Vulcan Park and Museum – Birmingham’s Statue of Liberty

Photo: Colin Peterson


Poor Vulcan


An ugly fellow, Vulcan was thrown out of Mount Olympus and cast-off to an island by the greater Roman Gods.  Vulcan then peacefully compensated for his own lack of beauty by forging handsome things for others. 


When Birmingham---also known as the “Magic City” because of the industrial wonders it created from its many mines and forges in the 19th Century-- wanted to create a presence at the 1904 World’s Fair in St. Louis, it seems quite fitting that the Italian-born sculptor commissioned to do this work paid homage to homely Vulcan.  


Photo courtesy of Vulcan Park and Museum


Giussepe Moretti’s sculpture of Vulcan was quite the hit at the World’s Fair, winning prizes.


After the World’s Fair Vulcan met with even more indignity, as the town fathers of Birmingham didn’t quite know what to do with him. 


Until the citizenry of Birmingham rallied to restore him to his original glory, Vulcan went from various states of disrepair. Photo courtesy of Vulcan Park and Museum


One arm that had been disassembled for transport was put on backwards. 


Vulcan went from the World's Fair to being a fixture at the Alabama State Fair. Photo courtesy of Vulcan Park and Museum


He was relegated to duty at the Alabama State Fair and suffered the indignity of being used as a commercial spokesman, sometimes holding a sign for pickles or sometimes the likes of a bottle of coke.  Later he was put to service as a traffic safety reminder, sporting a red light whenever a traffic fatality occurred.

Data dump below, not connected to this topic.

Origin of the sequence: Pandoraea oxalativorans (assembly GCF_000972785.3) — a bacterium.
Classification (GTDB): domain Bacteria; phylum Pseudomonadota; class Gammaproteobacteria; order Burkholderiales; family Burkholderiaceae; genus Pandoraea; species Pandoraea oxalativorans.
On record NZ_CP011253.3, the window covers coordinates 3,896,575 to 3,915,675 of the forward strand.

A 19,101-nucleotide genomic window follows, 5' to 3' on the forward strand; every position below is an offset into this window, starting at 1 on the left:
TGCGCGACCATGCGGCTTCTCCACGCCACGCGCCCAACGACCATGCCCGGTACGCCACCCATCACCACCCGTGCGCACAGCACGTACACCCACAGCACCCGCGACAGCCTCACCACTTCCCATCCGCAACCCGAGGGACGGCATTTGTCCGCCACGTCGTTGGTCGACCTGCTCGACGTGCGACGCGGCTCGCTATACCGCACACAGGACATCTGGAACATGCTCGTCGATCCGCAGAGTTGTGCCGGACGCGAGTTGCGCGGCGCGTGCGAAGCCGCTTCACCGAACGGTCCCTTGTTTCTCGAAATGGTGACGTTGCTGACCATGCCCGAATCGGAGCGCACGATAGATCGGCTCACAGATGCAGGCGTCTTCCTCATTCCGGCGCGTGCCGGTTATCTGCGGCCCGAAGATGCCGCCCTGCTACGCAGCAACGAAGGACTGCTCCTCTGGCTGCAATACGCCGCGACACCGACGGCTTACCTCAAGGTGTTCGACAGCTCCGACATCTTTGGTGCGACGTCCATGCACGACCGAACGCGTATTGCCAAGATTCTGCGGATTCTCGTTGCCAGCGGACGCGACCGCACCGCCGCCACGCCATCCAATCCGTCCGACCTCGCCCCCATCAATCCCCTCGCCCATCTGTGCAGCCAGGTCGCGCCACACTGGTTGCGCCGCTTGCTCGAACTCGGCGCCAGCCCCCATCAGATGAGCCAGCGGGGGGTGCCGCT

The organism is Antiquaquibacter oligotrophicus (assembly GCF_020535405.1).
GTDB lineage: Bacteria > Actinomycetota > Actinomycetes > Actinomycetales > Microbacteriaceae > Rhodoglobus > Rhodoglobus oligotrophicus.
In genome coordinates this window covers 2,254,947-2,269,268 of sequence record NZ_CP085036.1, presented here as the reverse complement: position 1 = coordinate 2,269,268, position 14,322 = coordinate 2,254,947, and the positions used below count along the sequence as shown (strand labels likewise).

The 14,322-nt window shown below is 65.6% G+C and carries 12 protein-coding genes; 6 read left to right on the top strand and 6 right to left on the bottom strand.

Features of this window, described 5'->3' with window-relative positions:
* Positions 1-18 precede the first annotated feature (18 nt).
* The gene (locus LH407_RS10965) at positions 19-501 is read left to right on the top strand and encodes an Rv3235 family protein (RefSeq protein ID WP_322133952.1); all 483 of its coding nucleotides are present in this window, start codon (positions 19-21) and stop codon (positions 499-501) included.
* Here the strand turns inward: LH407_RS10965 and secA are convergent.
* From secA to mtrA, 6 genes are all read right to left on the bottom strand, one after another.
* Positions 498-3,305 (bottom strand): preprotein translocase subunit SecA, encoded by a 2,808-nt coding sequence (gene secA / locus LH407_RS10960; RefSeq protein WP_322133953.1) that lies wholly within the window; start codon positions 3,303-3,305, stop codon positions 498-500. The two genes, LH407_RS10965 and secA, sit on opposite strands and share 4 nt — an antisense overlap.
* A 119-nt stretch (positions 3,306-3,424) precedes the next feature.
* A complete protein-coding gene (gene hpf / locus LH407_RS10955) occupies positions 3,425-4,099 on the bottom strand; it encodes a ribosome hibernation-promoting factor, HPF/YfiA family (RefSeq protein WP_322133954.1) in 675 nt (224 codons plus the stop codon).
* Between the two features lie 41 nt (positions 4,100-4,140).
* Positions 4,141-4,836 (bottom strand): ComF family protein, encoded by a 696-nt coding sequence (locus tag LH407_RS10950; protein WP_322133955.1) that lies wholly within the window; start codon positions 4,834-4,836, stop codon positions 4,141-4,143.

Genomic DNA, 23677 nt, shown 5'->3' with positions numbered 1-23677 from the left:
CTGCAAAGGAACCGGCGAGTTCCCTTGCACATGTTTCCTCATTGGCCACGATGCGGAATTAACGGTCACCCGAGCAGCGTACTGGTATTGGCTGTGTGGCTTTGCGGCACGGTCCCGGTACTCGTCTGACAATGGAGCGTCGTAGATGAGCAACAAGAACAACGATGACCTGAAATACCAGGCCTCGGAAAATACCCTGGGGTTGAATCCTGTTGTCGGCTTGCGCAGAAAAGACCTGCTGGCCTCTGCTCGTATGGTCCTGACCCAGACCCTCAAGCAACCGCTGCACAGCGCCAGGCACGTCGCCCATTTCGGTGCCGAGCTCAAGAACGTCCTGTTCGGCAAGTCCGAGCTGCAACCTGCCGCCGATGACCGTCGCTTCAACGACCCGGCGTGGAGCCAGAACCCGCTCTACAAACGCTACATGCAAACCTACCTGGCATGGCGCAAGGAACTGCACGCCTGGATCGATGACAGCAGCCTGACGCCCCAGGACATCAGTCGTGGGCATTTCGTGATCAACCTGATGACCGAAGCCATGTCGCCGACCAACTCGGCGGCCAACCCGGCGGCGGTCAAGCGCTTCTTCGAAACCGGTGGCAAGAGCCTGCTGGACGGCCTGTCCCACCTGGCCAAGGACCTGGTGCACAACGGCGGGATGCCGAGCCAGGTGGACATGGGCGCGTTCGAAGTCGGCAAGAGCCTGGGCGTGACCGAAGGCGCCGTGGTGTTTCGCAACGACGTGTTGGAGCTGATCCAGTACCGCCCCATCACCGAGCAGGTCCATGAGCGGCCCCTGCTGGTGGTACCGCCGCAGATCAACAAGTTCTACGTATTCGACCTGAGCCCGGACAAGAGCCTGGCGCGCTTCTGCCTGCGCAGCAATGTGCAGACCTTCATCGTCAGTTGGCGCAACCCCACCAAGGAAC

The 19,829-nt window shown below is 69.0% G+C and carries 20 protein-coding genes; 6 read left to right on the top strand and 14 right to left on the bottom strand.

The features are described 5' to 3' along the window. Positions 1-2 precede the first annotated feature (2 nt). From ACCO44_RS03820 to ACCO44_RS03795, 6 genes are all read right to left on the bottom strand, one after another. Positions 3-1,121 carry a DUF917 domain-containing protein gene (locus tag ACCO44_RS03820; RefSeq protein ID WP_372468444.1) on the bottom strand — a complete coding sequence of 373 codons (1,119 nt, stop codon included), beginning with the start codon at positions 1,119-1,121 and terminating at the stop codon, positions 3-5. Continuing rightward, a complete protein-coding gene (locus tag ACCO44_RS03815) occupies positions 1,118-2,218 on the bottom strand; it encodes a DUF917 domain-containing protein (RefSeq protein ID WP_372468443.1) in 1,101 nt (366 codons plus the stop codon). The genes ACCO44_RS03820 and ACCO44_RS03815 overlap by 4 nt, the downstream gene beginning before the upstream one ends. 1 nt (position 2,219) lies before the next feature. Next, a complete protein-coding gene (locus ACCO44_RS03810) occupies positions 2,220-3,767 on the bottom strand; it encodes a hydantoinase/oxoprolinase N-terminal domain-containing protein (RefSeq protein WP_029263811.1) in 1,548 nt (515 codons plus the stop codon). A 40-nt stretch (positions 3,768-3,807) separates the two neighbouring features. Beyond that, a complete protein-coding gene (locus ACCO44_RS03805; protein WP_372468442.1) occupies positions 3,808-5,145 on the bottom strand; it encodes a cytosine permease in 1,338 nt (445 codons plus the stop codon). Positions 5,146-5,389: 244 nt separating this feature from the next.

Photo: Peter Kachergis


Thanks to various conservation efforts by Birmingham citizenry, Vulcan has now been restored with limbs adjoining body correctly and with a spear in his hand instead of a soda can. 


Photo: M Lewis Kennedy


Sitting in a park high atop Red Mountain that affords panoramic views of the city below, Vulcan is now the equivalent of Birmingham’s Statue of Liberty. 


Photo: M Lewis Kennedy


Above and beyond paying homage to the city’s icon, Vulcan Park is well-worth the visit for the gem of a museum in Vulcan’s shadow. 


The foyer of the engaging Vulcan Museum. Photo courtesy of Vulcan Park and Museum


In just a few rooms, and without a lot of the glitzy production value that may distract in other museums, this one tells the story of Birmingham’s gritty industrial beginnings without whitewash. 


The Vulcan Center houses a small museum and gift shop. Photo courtesy of Vulcan Park and Museum


You’ll see life-size placards of convict laborers, for example, that were punished by being boiled alive if they tried to escape.  You’ll get a Cliff Notes-sized recap of the triumph of democracy during the city’s historic overcome of segregationist villains.  And you’ll get an hors d’oeuvres glimpse into parts of Birmingham today that might not be that apparent.  (For example, when we visited there was a special exhibit profiling the Jewish community and its contributions to the city.)


Night time view of the city from the Vulcan Park above. Photo: Ginnard Archibald


Go for the views; stay for the museum.


Vulcan in the nightlight now. Photo courtesy of Vulcan Park and Museum


MUSEUM hours:



Photo courtesy of Vulcan Park and Museum





For more information visit the Vulcan Park and Museum website or call (205) 933-1409.


Vulcan Park and Museum

1701 Valley View Drive

Birmingham, AL 35209


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